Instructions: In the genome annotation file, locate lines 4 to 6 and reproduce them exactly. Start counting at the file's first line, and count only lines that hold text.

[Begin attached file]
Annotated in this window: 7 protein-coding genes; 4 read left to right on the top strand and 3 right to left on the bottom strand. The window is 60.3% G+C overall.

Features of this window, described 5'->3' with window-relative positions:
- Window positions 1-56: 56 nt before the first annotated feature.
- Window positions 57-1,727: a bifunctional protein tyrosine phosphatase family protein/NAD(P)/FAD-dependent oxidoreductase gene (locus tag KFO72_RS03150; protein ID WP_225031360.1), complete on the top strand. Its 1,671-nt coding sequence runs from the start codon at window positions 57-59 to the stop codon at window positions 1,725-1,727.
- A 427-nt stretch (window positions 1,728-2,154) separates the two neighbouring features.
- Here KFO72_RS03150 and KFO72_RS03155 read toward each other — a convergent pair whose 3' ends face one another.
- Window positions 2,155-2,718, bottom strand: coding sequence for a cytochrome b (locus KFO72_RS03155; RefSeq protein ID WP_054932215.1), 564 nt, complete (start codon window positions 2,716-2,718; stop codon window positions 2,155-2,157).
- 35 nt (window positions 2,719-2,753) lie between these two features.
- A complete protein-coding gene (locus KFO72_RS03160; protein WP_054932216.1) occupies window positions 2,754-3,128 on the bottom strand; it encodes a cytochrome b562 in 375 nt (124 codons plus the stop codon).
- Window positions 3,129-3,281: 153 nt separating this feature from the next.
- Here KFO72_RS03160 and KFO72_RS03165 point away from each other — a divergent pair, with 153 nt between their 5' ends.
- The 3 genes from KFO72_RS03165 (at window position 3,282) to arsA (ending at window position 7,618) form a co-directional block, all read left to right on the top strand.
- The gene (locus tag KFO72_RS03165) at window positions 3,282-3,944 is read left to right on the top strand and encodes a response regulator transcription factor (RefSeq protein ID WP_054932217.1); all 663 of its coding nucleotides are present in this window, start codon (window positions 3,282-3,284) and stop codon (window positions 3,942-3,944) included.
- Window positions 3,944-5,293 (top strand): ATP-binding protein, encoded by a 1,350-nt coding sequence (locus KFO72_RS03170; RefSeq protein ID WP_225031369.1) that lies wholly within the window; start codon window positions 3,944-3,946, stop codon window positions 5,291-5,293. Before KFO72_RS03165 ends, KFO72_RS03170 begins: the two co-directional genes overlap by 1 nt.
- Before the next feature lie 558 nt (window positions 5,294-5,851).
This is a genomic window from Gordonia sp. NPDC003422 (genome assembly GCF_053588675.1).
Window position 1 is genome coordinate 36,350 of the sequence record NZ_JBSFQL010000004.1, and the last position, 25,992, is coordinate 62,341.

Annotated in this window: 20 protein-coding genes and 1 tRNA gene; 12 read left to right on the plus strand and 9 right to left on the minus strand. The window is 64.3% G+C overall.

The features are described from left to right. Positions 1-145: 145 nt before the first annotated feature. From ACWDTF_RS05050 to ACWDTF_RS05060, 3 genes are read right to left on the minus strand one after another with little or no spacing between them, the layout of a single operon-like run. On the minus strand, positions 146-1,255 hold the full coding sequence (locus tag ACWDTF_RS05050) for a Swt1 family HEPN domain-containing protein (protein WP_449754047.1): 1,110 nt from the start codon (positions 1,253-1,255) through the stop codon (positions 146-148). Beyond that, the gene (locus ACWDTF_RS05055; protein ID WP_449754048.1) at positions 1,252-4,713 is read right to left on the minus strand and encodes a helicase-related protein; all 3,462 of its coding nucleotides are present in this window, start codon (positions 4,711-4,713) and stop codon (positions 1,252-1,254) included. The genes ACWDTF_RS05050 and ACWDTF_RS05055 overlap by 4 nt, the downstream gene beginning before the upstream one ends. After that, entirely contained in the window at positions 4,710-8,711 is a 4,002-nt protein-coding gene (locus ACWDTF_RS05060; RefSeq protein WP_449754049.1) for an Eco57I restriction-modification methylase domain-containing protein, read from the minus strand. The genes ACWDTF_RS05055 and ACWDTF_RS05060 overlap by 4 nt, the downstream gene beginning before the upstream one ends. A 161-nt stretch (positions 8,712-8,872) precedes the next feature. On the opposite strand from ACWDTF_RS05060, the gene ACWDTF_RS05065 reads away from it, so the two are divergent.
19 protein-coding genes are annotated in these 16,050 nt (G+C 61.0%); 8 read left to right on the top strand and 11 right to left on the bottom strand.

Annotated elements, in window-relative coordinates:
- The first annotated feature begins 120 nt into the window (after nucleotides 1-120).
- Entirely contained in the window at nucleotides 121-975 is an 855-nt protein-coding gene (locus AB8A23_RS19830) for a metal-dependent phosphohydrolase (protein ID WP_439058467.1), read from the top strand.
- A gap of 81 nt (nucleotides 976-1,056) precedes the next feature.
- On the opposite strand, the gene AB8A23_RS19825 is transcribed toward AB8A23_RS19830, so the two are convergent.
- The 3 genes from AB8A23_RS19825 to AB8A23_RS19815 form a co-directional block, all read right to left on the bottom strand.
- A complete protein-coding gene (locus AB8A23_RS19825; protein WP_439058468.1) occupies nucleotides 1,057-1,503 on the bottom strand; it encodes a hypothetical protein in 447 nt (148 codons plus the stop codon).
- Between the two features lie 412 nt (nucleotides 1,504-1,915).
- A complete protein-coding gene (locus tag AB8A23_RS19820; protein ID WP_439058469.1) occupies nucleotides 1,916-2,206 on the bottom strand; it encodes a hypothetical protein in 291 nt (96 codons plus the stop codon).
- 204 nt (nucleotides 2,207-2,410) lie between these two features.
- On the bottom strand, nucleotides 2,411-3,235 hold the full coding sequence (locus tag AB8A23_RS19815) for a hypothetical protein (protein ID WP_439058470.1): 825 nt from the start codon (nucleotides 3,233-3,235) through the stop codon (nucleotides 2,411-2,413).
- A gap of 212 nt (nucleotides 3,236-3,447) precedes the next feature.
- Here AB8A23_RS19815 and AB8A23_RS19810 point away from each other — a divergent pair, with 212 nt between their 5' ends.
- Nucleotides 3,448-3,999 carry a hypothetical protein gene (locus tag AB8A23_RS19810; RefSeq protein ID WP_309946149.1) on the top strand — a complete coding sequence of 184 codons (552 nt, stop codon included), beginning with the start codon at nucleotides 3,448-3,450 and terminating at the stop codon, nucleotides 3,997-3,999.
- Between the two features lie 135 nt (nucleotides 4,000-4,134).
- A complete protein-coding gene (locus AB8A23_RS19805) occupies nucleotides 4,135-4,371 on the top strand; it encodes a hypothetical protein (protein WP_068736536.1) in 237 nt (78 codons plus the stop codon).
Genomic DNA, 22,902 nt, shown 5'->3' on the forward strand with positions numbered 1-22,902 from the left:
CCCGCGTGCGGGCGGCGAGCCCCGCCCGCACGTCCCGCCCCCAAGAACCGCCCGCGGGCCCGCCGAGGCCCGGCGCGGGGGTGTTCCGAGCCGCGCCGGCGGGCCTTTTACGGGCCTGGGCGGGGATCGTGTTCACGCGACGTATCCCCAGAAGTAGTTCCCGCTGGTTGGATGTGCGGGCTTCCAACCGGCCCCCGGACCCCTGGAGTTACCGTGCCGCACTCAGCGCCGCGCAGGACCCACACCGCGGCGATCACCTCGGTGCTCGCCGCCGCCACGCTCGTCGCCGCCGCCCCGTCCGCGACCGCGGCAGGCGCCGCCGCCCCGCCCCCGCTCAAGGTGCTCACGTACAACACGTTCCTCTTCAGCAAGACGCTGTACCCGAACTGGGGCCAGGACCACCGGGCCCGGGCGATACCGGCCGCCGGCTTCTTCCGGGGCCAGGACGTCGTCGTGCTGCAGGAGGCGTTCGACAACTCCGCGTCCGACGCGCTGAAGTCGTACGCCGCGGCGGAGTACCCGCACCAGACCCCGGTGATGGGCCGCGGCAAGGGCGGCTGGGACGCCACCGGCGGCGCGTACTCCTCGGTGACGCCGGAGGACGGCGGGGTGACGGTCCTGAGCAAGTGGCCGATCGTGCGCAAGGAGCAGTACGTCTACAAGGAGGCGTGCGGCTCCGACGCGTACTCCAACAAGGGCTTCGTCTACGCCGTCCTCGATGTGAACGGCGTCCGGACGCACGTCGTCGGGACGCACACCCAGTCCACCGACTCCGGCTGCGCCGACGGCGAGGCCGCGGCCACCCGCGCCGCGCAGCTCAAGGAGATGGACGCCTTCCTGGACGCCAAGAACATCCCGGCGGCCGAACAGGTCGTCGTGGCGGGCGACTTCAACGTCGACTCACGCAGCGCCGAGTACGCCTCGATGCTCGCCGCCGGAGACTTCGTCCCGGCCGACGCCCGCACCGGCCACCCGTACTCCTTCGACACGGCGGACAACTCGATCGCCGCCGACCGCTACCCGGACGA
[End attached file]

- Window positions 57-1,727: a bifunctional protein tyrosine phosphatase family protein/NAD(P)/FAD-dependent oxidoreductase gene (locus tag KFO72_RS03150; protein ID WP_225031360.1), complete on the top strand. Its 1,671-nt coding sequence runs from the start codon at window positions 57-59 to the stop codon at window positions 1,725-1,727.
- A 427-nt stretch (window positions 1,728-2,154) separates the two neighbouring features.
- Here KFO72_RS03150 and KFO72_RS03155 read toward each other — a convergent pair whose 3' ends face one another.